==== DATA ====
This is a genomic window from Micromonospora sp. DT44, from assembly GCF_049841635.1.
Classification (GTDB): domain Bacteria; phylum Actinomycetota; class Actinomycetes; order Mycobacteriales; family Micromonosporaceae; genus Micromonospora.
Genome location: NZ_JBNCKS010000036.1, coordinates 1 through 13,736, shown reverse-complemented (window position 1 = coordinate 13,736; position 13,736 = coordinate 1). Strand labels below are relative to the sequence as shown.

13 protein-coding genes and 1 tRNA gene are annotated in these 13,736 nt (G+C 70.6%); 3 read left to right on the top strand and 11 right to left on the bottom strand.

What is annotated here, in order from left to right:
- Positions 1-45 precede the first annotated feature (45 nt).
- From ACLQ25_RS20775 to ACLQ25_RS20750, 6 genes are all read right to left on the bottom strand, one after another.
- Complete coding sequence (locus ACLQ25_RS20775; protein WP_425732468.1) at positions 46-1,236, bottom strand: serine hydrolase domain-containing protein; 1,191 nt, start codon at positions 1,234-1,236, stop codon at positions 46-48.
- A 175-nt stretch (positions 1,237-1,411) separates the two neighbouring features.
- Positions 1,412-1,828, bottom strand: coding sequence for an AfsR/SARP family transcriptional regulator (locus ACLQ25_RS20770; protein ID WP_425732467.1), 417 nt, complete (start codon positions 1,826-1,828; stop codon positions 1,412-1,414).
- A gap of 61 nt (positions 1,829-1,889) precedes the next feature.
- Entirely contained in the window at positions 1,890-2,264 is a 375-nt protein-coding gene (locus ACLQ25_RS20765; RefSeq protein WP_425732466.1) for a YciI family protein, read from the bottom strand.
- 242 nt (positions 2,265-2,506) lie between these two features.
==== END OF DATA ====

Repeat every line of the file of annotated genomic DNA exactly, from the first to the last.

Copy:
This is a genomic window from Micromonospora sp. DT44, from assembly GCF_049841635.1.
Classification (GTDB): domain Bacteria; phylum Actinomycetota; class Actinomycetes; order Mycobacteriales; family Micromonosporaceae; genus Micromonospora.
Genome location: NZ_JBNCKS010000036.1, coordinates 1 through 13,736, shown reverse-complemented (window position 1 = coordinate 13,736; position 13,736 = coordinate 1). Strand labels below are relative to the sequence as shown.

13 protein-coding genes and 1 tRNA gene are annotated in these 13,736 nt (G+C 70.6%); 3 read left to right on the top strand and 11 right to left on the bottom strand.

What is annotated here, in order from left to right:
- Positions 1-45 precede the first annotated feature (45 nt).
- From ACLQ25_RS20775 to ACLQ25_RS20750, 6 genes are all read right to left on the bottom strand, one after another.
- Complete coding sequence (locus ACLQ25_RS20775; protein WP_425732468.1) at positions 46-1,236, bottom strand: serine hydrolase domain-containing protein; 1,191 nt, start codon at positions 1,234-1,236, stop codon at positions 46-48.
- A 175-nt stretch (positions 1,237-1,411) separates the two neighbouring features.
- Positions 1,412-1,828, bottom strand: coding sequence for an AfsR/SARP family transcriptional regulator (locus ACLQ25_RS20770; protein ID WP_425732467.1), 417 nt, complete (start codon positions 1,826-1,828; stop codon positions 1,412-1,414).
- A gap of 61 nt (positions 1,829-1,889) precedes the next feature.
- Entirely contained in the window at positions 1,890-2,264 is a 375-nt protein-coding gene (locus ACLQ25_RS20765; RefSeq protein WP_425732466.1) for a YciI family protein, read from the bottom strand.
- 242 nt (positions 2,265-2,506) lie between these two features.